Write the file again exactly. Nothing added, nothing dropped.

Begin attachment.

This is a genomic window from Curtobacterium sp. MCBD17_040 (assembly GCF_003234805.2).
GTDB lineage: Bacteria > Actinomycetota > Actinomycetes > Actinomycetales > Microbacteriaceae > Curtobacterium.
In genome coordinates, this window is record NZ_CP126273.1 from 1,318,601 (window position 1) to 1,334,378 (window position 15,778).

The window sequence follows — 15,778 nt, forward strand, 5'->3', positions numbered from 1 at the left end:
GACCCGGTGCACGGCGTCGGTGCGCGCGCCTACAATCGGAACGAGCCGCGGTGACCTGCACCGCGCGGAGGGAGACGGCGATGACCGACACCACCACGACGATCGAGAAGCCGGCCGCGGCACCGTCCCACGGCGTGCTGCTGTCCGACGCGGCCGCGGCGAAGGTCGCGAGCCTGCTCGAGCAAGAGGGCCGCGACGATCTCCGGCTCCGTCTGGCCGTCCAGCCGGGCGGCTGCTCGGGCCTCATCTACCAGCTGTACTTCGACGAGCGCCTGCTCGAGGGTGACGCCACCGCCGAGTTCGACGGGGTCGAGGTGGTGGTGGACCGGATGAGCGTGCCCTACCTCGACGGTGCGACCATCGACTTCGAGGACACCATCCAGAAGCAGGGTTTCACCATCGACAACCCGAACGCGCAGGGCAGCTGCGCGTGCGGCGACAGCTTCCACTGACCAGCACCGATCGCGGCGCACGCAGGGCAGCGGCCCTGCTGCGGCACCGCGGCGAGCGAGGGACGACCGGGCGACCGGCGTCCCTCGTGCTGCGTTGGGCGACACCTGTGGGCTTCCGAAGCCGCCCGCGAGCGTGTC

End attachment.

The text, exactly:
This is a genomic window from Curtobacterium sp. MCBD17_040 (assembly GCF_003234805.2).
GTDB lineage: Bacteria > Actinomycetota > Actinomycetes > Actinomycetales > Microbacteriaceae > Curtobacterium.
In genome coordinates, this window is record NZ_CP126273.1 from 1,318,601 (window position 1) to 1,334,378 (window position 15,778).

The window sequence follows — 15,778 nt, forward strand, 5'->3', positions numbered from 1 at the left end:
GACCCGGTGCACGGCGTCGGTGCGCGCGCCTACAATCGGAACGAGCCGCGGTGACCTGCACCGCGCGGAGGGAGACGGCGATGACCGACACCACCACGACGATCGAGAAGCCGGCCGCGGCACCGTCCCACGGCGTGCTGCTGTCCGACGCGGCCGCGGCGAAGGTCGCGAGCCTGCTCGAGCAAGAGGGCCGCGACGATCTCCGGCTCCGTCTGGCCGTCCAGCCGGGCGGCTGCTCGGGCCTCATCTACCAGCTGTACTTCGACGAGCGCCTGCTCGAGGGTGACGCCACCGCCGAGTTCGACGGGGTCGAGGTGGTGGTGGACCGGATGAGCGTGCCCTACCTCGACGGTGCGACCATCGACTTCGAGGACACCATCCAGAAGCAGGGTTTCACCATCGACAACCCGAACGCGCAGGGCAGCTGCGCGTGCGGCGACAGCTTCCACTGACCAGCACCGATCGCGGCGCACGCAGGGCAGCGGCCCTGCTGCGGCACCGCGGCGAGCGAGGGACGACCGGGCGACCGGCGTCCCTCGTGCTGCGTTGGGCGACACCTGTGGGCTTCCGAAGCCGCCCGCGAGCGTGTC